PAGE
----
SUMMARY(2): help with 690MP system hangs

From: Timothy Baum 432-2765 (
Date: Wed Jul 27 1994 - 09:14:43 CDT

A belated followup to my previous posting regarding 690MP system hangs:

The machine had been hanging at approximately 9:00 and 5:00pm. We
traced problem down to a single ALM-2 serial port to which a PC was attached --
when the PC user turned the machine on or off, the system would freeze.

I at first thought problem was with PC, but could find nothing wrong
with it. Then tried connecting a terminal directly to the ALM-2 port
with null-modem cable and found that simply turning on/off the terminal
would cause the same problem. We replaced that ALM-2 card and have
been running without incident for the last two weeks. My guess is that
the ALM-2 was reacting strangely to a break or transition of voltage on
that serial port and paralyzing the CPU with interrupts -- but who
really knows?

Thanks to everyone who wrote with help and suggestions. Several said this
sounded like the infamous "break on serial console interrupts system" problem,
which it does, except this was not a ttya or ttyb port and was due to bad

This leads me to another question.

Apparently three VME boards in our 690MP went bad around the same
time. The problems started when one ALM-2 board stopped working; then
an IPI disk controller failed when the computer was power-cycled; then
after those two boards were replaced the replacement IPI controller
went bad (the replacement may have been bad to begin with); and finally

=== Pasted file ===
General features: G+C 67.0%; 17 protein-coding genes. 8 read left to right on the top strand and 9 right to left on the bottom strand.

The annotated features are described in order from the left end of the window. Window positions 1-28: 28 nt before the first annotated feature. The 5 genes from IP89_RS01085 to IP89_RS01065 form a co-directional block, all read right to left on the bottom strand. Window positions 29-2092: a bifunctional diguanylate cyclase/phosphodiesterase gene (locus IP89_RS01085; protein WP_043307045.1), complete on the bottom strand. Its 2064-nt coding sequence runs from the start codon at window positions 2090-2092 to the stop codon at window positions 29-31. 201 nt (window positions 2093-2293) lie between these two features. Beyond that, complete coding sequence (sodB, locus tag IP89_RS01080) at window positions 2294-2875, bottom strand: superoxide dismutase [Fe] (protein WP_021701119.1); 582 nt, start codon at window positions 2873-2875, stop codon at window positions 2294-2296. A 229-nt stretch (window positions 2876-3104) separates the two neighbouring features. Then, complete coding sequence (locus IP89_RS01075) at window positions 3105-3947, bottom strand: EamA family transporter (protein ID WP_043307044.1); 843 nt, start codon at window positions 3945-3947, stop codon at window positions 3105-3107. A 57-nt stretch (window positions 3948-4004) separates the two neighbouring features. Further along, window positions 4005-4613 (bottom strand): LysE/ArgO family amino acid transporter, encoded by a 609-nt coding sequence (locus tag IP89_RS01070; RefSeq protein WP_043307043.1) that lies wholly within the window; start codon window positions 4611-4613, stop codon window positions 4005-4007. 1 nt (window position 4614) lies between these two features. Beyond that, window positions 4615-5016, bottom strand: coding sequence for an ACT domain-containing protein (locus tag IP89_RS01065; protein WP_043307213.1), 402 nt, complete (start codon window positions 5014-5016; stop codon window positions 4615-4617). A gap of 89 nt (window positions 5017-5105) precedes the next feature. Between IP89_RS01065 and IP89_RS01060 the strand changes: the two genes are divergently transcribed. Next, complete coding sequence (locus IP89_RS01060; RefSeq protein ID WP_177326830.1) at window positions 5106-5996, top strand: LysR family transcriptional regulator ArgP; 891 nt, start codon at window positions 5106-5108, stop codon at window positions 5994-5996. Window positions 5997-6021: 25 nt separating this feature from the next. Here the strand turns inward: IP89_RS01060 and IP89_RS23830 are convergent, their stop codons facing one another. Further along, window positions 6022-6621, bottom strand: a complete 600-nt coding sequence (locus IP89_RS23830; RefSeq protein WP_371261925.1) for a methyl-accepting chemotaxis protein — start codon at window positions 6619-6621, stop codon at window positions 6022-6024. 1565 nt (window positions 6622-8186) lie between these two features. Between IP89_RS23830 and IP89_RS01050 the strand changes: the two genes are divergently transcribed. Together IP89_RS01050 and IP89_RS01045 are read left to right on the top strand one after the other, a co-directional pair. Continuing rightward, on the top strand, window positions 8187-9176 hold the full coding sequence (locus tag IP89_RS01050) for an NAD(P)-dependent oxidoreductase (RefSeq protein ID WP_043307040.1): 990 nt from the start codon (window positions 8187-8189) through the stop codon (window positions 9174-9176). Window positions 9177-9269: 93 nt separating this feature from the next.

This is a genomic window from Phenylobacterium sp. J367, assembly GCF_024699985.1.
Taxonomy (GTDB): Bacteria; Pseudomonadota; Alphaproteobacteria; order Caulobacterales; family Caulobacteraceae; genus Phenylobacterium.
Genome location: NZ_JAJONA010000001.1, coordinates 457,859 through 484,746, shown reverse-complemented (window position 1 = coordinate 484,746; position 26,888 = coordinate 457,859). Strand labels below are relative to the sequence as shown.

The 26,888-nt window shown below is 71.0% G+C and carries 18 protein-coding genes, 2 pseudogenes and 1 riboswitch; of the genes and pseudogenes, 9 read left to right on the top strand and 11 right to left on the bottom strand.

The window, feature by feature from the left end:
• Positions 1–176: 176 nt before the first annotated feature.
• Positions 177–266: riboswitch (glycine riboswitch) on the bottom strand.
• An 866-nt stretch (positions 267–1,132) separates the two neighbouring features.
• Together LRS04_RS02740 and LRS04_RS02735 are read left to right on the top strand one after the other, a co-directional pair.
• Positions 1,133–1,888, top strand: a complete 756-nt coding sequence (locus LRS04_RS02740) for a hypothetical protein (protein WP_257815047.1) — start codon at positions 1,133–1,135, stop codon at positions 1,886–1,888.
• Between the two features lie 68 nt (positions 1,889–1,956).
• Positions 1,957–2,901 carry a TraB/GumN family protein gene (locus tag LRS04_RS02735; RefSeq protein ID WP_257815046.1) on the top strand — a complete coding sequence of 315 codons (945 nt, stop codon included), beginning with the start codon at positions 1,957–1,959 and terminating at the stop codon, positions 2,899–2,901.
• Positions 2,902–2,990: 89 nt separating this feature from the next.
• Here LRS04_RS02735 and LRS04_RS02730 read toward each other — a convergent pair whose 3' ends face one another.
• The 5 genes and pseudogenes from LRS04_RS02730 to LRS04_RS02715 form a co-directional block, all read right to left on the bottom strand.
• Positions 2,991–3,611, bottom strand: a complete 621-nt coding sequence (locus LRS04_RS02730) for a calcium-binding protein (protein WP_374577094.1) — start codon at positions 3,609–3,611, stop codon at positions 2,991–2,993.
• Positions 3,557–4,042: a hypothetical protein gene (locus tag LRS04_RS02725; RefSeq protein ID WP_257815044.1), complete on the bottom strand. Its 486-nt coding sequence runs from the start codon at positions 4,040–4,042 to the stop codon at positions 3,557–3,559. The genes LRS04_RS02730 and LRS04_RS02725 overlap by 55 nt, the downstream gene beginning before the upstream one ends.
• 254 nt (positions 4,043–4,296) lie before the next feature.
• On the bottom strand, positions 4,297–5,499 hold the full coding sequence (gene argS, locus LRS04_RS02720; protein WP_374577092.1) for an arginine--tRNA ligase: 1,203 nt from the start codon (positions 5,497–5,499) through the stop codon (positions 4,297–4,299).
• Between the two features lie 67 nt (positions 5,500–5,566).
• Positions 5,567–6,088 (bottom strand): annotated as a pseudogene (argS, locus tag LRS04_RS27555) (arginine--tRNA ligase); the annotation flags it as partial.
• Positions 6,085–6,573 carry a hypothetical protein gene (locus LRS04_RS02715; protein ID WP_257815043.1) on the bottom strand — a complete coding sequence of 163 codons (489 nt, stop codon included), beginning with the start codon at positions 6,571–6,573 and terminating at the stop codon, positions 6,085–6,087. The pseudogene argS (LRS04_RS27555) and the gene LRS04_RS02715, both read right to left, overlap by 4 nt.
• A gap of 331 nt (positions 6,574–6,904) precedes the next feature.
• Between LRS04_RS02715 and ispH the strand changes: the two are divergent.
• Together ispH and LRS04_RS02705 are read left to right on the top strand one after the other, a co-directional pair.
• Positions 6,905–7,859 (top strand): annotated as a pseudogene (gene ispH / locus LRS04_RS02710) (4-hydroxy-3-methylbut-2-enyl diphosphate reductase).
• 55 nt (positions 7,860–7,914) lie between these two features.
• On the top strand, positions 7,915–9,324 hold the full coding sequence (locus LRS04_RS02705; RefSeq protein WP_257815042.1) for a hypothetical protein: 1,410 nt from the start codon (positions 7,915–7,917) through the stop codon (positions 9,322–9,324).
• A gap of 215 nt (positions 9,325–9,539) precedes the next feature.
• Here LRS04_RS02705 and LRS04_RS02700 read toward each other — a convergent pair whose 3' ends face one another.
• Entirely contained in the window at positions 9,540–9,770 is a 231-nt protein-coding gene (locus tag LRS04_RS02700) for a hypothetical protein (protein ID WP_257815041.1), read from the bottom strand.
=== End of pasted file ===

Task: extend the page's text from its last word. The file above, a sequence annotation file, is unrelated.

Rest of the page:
the intermittent system hang problems began, only to be fixed by
replacing another ALM-2 board.

Any ideas what could have caused several components to go bad around
the same time? It's too large a coincidence for me to accept that they
all failed independently. Is it possible that one bad component could
also have damaged the others? I don't recall any lightning strikes
around that time (but can't be 100% sure). No other equipment in the
building has had such problems.

Finally, on the chance that problems were caused by a power surge, what
is the most reasonable way of protecting equipment from damage? I've
gotten recommendations for isolating transformers and for full-blown
online UPS systems. The cost difference is dramatic -- under $2000 for
isolating transformer, vs over $10000 for UPS. Based on over a week of
power monitoring, the incoming power looks clean -- no spikes during
period of observation. Ours is not a critical operation that needs
100% uptime. Would an isolating transformer with its own ground be
adequate protection against equipment damage, or should I spring for a
UPS? Any recommendations for brands/vendors?

Thanks again for help and advice.

Tim Baum
System Administrator
Channing Laboratory

This archive was generated by hypermail 2.1.2 : Fri Sep 28 2001 - 23:09:06 CDT